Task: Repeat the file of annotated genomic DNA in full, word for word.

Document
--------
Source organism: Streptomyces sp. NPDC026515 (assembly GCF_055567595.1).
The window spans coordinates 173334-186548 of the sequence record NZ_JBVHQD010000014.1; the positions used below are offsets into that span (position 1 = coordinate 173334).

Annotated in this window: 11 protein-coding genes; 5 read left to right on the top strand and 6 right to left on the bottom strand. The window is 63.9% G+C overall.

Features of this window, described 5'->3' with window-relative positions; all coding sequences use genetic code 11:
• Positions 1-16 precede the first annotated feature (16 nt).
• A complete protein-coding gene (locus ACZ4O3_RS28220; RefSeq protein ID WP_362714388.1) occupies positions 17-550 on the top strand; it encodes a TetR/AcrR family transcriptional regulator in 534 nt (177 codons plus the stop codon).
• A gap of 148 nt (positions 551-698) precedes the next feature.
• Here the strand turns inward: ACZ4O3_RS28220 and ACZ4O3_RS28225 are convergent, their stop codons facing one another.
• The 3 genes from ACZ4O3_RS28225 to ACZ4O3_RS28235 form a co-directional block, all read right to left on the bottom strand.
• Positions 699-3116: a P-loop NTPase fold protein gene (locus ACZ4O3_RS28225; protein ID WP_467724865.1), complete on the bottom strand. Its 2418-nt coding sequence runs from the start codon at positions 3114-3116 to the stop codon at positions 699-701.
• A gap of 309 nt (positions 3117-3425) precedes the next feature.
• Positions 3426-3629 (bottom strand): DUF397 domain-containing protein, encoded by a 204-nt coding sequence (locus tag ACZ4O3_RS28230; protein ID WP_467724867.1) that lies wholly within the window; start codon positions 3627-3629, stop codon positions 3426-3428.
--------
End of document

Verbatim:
Source organism: Streptomyces sp. NPDC026515 (assembly GCF_055567595.1).
The window spans coordinates 173334-186548 of the sequence record NZ_JBVHQD010000014.1; the positions used below are offsets into that span (position 1 = coordinate 173334).

Annotated in this window: 11 protein-coding genes; 5 read left to right on the top strand and 6 right to left on the bottom strand. The window is 63.9% G+C overall.

Features of this window, described 5'->3' with window-relative positions; all coding sequences use genetic code 11:
• Positions 1-16 precede the first annotated feature (16 nt).
• A complete protein-coding gene (locus ACZ4O3_RS28220; RefSeq protein ID WP_362714388.1) occupies positions 17-550 on the top strand; it encodes a TetR/AcrR family transcriptional regulator in 534 nt (177 codons plus the stop codon).
• A gap of 148 nt (positions 551-698) precedes the next feature.
• Here the strand turns inward: ACZ4O3_RS28220 and ACZ4O3_RS28225 are convergent, their stop codons facing one another.
• The 3 genes from ACZ4O3_RS28225 to ACZ4O3_RS28235 form a co-directional block, all read right to left on the bottom strand.
• Positions 699-3116: a P-loop NTPase fold protein gene (locus ACZ4O3_RS28225; protein ID WP_467724865.1), complete on the bottom strand. Its 2418-nt coding sequence runs from the start codon at positions 3114-3116 to the stop codon at positions 699-701.
• A gap of 309 nt (positions 3117-3425) precedes the next feature.
• Positions 3426-3629 (bottom strand): DUF397 domain-containing protein, encoded by a 204-nt coding sequence (locus tag ACZ4O3_RS28230; protein ID WP_467724867.1) that lies wholly within the window; start codon positions 3627-3629, stop codon positions 3426-3428.